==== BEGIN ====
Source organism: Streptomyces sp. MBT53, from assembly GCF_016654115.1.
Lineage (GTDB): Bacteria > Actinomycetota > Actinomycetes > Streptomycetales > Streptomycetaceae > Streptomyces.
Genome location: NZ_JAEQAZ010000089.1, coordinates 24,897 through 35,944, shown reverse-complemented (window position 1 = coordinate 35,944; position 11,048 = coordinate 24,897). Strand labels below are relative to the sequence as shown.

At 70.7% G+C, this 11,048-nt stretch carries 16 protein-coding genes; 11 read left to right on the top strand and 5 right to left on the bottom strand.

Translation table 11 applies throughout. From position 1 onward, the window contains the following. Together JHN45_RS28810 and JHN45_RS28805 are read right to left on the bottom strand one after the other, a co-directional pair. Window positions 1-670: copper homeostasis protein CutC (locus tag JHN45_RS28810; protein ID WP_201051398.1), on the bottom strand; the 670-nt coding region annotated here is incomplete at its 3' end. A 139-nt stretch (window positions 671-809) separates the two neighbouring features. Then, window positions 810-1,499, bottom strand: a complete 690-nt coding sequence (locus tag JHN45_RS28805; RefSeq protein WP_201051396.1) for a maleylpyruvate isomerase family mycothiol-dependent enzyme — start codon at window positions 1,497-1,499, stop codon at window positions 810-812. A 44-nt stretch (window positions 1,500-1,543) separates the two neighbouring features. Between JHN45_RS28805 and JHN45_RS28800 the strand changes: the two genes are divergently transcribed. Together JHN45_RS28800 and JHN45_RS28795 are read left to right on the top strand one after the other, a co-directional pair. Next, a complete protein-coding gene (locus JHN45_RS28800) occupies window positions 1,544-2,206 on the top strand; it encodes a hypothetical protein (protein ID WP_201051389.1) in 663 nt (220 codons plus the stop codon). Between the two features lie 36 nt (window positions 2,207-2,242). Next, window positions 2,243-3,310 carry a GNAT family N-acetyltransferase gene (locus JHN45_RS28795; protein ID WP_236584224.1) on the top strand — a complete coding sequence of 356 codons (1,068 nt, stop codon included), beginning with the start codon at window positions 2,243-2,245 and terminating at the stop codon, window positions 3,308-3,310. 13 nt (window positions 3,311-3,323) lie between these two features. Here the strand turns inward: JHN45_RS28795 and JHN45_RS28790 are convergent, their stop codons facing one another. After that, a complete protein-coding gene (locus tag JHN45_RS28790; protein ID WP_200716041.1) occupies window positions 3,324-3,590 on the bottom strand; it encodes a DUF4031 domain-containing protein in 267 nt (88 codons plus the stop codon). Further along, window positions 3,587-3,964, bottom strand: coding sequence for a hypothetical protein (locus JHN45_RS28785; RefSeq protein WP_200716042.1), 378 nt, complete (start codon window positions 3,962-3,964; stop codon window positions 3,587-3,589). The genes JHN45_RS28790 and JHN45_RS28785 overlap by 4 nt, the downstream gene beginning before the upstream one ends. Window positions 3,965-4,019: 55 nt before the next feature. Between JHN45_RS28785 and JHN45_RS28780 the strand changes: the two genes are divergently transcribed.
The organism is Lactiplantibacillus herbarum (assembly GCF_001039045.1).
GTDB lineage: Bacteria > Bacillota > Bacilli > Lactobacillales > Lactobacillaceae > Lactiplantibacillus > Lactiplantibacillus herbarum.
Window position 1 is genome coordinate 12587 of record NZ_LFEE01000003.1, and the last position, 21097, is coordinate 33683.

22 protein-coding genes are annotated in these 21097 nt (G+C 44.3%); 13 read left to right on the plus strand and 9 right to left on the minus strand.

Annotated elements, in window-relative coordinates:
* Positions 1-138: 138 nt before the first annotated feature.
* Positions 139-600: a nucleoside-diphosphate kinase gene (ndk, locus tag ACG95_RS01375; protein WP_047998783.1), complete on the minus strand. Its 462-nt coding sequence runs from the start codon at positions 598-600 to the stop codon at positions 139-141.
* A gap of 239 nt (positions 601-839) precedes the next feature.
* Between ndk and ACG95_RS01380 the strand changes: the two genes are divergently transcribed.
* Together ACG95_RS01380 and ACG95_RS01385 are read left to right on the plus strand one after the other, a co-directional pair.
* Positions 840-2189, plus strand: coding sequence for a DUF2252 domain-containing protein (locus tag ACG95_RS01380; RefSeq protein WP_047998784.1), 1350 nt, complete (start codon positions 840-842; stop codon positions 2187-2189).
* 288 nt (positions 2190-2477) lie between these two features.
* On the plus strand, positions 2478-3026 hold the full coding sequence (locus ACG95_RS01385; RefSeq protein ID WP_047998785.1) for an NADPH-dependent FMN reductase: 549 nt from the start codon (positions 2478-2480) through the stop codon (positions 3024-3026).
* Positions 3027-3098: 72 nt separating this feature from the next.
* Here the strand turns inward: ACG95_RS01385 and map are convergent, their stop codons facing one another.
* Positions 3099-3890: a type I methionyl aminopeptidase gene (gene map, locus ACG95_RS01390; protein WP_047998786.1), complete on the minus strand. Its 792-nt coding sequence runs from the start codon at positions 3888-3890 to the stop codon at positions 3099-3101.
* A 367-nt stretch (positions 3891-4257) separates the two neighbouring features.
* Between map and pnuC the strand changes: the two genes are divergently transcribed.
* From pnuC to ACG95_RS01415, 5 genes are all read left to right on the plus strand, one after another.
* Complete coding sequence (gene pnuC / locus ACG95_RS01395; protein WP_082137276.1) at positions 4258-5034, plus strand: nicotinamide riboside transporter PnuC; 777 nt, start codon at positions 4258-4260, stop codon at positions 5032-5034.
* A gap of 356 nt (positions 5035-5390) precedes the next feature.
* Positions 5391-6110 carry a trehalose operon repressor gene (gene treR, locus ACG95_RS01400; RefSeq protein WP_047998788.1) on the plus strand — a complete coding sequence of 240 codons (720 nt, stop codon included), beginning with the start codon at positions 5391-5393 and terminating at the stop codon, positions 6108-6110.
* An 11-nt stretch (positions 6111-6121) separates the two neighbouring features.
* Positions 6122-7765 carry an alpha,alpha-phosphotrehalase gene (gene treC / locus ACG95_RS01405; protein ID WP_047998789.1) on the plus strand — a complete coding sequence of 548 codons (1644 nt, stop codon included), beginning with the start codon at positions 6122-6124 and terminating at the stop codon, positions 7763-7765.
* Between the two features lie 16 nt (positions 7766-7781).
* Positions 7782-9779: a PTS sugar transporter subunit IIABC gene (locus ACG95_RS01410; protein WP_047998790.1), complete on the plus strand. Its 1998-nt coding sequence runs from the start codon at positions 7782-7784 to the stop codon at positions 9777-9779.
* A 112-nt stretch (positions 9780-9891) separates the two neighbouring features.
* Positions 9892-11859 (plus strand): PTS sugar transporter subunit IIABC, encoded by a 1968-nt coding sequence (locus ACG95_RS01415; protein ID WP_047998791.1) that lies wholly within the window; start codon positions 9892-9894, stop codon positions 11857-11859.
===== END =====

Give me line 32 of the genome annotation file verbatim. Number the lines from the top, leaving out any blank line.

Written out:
* A 112-nt stretch (positions 9780-9891) separates the two neighbouring features.